Sea Drift has the excellent BBC Chorus pairing with Boyce’s rich-toned, steady baritone voice and fine diction. The final section is especially moving: “I am very sick and sorrowful”. Note how Beecham allows space for breathing during Whitman’s poignant text. Paris is an early work that contains the fulsome flavours of paintings by Renoir and Matisse, and has superb solo work. Over the hills and far away features the fated Dennis Brain, the whole taking on an aura of classic literature at its finest.
In North Country Sketches listen to the strange, astringent harmonies in ’Winter Landscape’, the gorgeous In a Summer Garden, and that epic piece – which somehow connects with Mark Twain and Stephen Foster – Appalachia, with certain vocal contributions missing in the listings.
Beecham successfully equalled, and more than occasionally surpassed French maestros Monteux, Paray and Munch in Berlioz. A ’lucky seven’ selection savours the debonair and the dastardly. Consider first Beecham’s earlier Roman Carnival recording with the London Philharmonic, English Columbia’s answer to Boult and the BBC Symphony on HMV. The RPO ’remake’ is in the same class, much more richly upholstered in all departments, but the original had Leon Goossens’s oboe playing. Both the early HMV and the later Columbia LP of King Lear are marvellous. Beecham’s pondering at the opening elicits a quickening of response – probably how Berlioz himself pictured that most disturbed, affectionate as well as remorseless of all Shakespeare’s old-man characters. The reading is a masterly study of controlled tensions and fever-pitch virtuosity. One revels in the joyous note spinning of Waverley, and wonders why it is never played nowadays. The Corsair was a Beecham speciality, its madcap exuberance never failing to delight, or disturb when the conductor chose to open with it in front of a post-war audience at the Royal Albert Hall, who had objected to Sir Thomas “escaping to America for tax reasons.”
Two discs of Mozart (are we also to expect Symphonies 36, 38 & 39?) reflect Sir Thomas’s life-long affection towards the “Great Master”. Beecham considered Symphony No.31 “the first great European Symphony, complete, with absolute mastery, with perfection of structure, with charm of melodic invention...” although he countered his enthusiasm when he addressed a Liverpool audience, “All I can say about it is that the Paris of his day must have been very different from the Paris of mine when I was a young man, or Mozart would certainly never have had the time or the inclination to write a symphony”. The coupling is the magnificent Requiem Mass, K626; Beecham’s only recording of it. I found myself unconcerned just where Süssmayer took over the completion; this is the most transcendent performance I know, an inspiration to singers and orchestra, alike.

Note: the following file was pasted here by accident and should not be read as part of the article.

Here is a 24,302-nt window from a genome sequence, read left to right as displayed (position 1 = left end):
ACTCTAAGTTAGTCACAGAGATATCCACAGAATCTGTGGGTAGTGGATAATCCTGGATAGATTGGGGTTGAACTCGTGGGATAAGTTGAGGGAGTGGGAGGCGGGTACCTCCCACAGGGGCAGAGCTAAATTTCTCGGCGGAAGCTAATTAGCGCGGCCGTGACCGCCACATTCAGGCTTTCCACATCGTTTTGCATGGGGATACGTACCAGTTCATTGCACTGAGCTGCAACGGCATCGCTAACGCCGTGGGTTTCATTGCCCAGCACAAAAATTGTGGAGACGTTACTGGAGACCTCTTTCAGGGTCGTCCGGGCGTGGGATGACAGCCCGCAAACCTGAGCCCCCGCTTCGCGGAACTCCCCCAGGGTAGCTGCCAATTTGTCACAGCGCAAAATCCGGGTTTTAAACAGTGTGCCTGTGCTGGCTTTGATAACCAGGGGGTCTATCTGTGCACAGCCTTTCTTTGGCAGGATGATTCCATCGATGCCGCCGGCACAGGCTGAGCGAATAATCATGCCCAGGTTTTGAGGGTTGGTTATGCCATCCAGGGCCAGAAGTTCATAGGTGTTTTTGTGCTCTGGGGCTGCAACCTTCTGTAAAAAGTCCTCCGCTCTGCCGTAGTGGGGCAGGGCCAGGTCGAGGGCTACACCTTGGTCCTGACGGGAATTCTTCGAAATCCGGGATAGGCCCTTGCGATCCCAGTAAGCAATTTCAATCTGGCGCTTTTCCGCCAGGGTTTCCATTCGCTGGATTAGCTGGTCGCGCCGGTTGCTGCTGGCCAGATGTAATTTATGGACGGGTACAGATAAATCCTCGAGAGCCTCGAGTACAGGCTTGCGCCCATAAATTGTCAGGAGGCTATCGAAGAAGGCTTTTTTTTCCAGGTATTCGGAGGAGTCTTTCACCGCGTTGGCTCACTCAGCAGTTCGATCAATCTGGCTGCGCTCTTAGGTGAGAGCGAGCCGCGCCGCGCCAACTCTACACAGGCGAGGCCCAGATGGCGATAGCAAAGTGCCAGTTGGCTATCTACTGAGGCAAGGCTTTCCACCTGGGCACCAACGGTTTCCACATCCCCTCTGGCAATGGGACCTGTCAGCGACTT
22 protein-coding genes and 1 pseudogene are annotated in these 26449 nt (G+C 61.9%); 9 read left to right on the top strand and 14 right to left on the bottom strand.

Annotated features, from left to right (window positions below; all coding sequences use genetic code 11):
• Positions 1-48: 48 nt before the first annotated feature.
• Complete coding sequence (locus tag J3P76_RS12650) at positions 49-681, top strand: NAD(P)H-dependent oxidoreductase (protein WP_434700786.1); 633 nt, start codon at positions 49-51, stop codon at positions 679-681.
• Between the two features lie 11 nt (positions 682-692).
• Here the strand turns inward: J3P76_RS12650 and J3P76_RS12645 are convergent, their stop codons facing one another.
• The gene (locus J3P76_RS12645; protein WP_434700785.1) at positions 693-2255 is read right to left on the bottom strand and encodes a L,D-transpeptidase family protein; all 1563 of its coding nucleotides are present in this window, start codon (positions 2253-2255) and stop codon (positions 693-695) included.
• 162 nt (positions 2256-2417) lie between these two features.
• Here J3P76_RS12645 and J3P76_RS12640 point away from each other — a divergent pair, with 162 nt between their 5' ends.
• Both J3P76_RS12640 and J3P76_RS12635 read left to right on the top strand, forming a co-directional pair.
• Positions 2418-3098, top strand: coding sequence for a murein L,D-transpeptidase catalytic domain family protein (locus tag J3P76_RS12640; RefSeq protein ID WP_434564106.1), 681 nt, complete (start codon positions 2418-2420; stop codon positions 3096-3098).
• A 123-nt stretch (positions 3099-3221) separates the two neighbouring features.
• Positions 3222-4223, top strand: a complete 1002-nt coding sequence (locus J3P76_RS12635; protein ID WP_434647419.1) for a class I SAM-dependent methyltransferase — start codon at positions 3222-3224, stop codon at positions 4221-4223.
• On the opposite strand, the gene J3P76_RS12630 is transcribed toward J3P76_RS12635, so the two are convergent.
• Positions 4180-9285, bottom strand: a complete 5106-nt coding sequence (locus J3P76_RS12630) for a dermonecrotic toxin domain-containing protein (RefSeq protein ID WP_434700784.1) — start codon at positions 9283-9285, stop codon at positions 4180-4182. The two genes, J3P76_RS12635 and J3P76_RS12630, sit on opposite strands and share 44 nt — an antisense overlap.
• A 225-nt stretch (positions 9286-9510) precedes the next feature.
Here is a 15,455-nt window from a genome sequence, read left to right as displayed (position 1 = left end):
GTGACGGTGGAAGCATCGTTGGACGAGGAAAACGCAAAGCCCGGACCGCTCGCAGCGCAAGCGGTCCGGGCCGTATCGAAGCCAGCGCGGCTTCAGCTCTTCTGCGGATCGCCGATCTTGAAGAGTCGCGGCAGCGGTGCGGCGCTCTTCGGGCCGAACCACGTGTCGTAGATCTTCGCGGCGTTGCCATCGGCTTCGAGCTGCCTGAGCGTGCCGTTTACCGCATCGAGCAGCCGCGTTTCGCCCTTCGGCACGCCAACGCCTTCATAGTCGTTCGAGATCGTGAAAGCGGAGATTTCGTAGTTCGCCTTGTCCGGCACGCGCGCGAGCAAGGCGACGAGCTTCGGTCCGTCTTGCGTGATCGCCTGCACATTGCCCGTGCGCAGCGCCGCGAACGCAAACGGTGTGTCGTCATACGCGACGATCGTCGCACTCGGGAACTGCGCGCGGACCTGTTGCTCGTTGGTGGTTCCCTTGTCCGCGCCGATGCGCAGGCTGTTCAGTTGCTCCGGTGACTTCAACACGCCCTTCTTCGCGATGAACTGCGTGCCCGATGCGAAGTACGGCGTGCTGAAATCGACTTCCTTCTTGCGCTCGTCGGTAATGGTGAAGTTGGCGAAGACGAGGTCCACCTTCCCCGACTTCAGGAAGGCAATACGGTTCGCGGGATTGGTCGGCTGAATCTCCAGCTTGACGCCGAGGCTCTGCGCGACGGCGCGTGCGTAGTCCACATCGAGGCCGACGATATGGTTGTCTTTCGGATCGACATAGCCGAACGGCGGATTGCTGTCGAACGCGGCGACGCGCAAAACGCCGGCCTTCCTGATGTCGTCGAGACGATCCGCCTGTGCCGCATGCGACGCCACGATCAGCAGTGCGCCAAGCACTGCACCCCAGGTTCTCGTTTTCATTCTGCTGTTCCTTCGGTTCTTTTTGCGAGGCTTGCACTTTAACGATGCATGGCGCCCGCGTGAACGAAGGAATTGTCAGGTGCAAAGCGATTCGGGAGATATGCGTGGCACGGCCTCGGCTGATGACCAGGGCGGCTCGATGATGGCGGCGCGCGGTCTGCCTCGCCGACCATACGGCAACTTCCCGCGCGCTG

The coupling of symphonies 35, 40 & 41 – the last being the earliest recorded, in 1950 – has all the attributes of Beecham the poet-lyricist. The ’Haffner’ was often a concert opener for Beecham. It kept everyone on their toes, as was the intention, but I do wish those all-important repeats, missing from the other two symphonies, were in place. Anyone who fails to be succumbed by the beauty of wind playing at its most sinuous, persuasive and provocative in the slow movement of No.40, or the superb instrumental balance during the final “fugue to end all fugues” from the ’Jupiter’, requires their head examining.
What a distinctive pleasure this brand of Mozart performance makes after listening to the pretentious titivations of ’original’ instruments going through their nebulous exercises of echoing outdoor garden parties surrounded by ornamental hedge borders – fine weather permitting – or in prissy indoor salons on other occasions. Another equally compelling, but far more dramatic, alternative approach to Mozart’s ’late’ symphonies comes from another master, Pablo Casals. By and large, and despite certain comments to the contrary, the transfers have been well done. One can try and imagine what the results would be re-transferring from more refined sounding originals. I assume Masters do not exist.
The ongoing cause for Beecham reissues remains all-important. Sony should now consider Sibelius Symphony No.1 with Goldmark’s Rustic Wedding Symphony, Beethoven 3, 6 & 8 and Handel’s Faithful Shepherd Suite, Tchaikovsky Symphony 2 and Nutcracker Suite, Rimsky-Korsakov Le Coq d’or Suite and Franck’s Le Chasseur Maudit. All are crying out for CD transfer.